Two years ago, considering any way to lessen the housing crisis, no matter how expensive and impractical, Building asked: does the Square Mile need more houses?
City of London: Fair mile?
This week’s project piece on Unesco sites discusses the body’s criticism of the number of commercial towers surrounding the Tower of London – hardly surprising, some might say, in what was one of the world’s top financial districts 100 years before Unesco was founded. But two years ago, considering any way to lessen the housing crisis, no matter how expensive and impractical, Building asked: does the Square Mile need more houses?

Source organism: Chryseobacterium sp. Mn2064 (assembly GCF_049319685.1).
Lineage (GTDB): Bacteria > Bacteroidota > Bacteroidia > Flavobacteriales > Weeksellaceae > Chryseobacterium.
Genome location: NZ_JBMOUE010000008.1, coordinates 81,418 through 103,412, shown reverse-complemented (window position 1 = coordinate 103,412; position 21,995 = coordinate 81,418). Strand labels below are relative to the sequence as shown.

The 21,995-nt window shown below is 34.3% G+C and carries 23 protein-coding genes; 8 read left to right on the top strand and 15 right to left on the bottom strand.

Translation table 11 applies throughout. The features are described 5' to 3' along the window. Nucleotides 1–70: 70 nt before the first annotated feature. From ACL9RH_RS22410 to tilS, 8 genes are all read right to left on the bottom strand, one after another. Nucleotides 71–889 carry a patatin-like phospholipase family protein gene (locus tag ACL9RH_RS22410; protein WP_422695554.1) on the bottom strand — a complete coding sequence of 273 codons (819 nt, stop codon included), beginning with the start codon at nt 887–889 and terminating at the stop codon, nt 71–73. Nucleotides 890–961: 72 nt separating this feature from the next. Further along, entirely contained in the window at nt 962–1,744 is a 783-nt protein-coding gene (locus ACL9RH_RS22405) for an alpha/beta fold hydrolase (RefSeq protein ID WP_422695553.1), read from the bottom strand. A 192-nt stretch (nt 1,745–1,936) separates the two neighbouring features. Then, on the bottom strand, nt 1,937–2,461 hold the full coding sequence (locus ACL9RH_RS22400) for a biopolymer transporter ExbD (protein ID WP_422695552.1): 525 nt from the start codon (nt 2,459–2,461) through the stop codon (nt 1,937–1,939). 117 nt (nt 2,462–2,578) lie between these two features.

“During the 1851 Great Exhibition, the City of London had a population of just under 130,000, around 6% of London’s residents at the time,” we mused. “Today that figure has plummeted to just over 7,000, approximately 0.08% of London’s current population.”
Of course, not all these residences were places where anybody would have chosen to live. The decline began in the mid-19th century when the City embarked on a relentless path to depopulation. The Barbican and the Heron have been the only notable residential projects in the last few generations – the City has escaped the relaxation of permitted development rights.
But then the population of the City does swell to 350,000 each day, and many of those workers feel they live at their desks anyway. Does that count?